Archive for the ‘grandparents’ Tag
In last week’s post I promised more discussion about my failed attempt to finish my novel by January 24th. Like I said, I’m happy with the way the revisions are going, but in February I wasn’t feeling quite so optimistic about it. I have been working on this novel for YEARS. It has grown and developed so much, but it has also spanned all the years of my motherhood. In fact, when I started with my first critique group I missed our inaugural meeting because my oldest child had just been born. At the time, I was workshopping the same manuscript I am working on today, and in February, that newborn baby turned ten years old.
When his birthday arrived, I was already feeling like a failure for not finishing my novel. Now I began to mourn the fact that my baby had become such a big boy. Time felt like a weight on my shoulders. I didn’t seem to have any control over it. I wanted to stop the rush of years, get my book done, and hold on tight to my little ones before they all grew up.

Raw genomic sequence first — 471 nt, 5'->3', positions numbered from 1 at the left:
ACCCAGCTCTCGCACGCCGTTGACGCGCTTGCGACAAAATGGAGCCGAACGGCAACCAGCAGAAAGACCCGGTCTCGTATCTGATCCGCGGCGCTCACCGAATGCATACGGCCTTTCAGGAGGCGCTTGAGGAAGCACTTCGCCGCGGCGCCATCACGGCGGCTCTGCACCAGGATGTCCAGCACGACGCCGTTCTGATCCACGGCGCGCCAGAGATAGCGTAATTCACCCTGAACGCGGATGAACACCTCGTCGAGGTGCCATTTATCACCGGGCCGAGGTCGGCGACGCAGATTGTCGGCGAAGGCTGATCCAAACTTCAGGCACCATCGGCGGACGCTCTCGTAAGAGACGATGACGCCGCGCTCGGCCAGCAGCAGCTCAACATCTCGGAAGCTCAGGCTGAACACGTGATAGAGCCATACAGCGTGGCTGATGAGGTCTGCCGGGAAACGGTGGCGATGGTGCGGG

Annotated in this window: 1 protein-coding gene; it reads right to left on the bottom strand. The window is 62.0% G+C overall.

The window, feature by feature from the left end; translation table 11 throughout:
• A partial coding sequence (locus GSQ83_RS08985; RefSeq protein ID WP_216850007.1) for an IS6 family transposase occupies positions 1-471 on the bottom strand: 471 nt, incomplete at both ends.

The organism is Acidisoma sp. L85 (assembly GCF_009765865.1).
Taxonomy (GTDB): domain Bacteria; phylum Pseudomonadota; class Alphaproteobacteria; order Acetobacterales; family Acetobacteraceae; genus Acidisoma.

About that time, my parents came into town and invited me to a Utah Jazz basketball game. I brought my oldest son with me, and we had fun eating nachos and cheering with the crowd. Then something entirely unexpected happened. At half-time a group of dancers came to the floor. They wore long tops and pants, and most of them had white, permed hair. They were announced as Jean’s Golden Girls, ranging between 50-93 years old. Between them they had 500 children, 1200 grandchildren, and 250 great-grandchildren. The music started, and those women started to shake and shimmy like you’ve never seen.
It took my breath away. I watched them give everything to the dance, smiles on their faces. I whooped and screamed, delighted at their performance, their joie de vivre, and suddenly I was crying. Tears streaming down my face in the middle of a loud, hot, crowded basketball stadium. I seriously wondered if I was losing my mind. I tried wiping my eyes before my mom could see and wonder about my mental health, but I just couldn’t watch those ladies without a profound emotion welling up from deep inside.
By the time their six minutes on the court had ended, something inside me had changed. I didn’t think of time in the same way – as something finite that was rushing past me, ever elusive. I saw it now as a gift to be enjoyed. Celebrated. Used for living, writing, mothering, dancing. The fear that time would pass me by no longer pressed down on me, and when the show ended with a ninety-three year old woman doing the splits in center court, I cheered louder than anyone else in the stadium.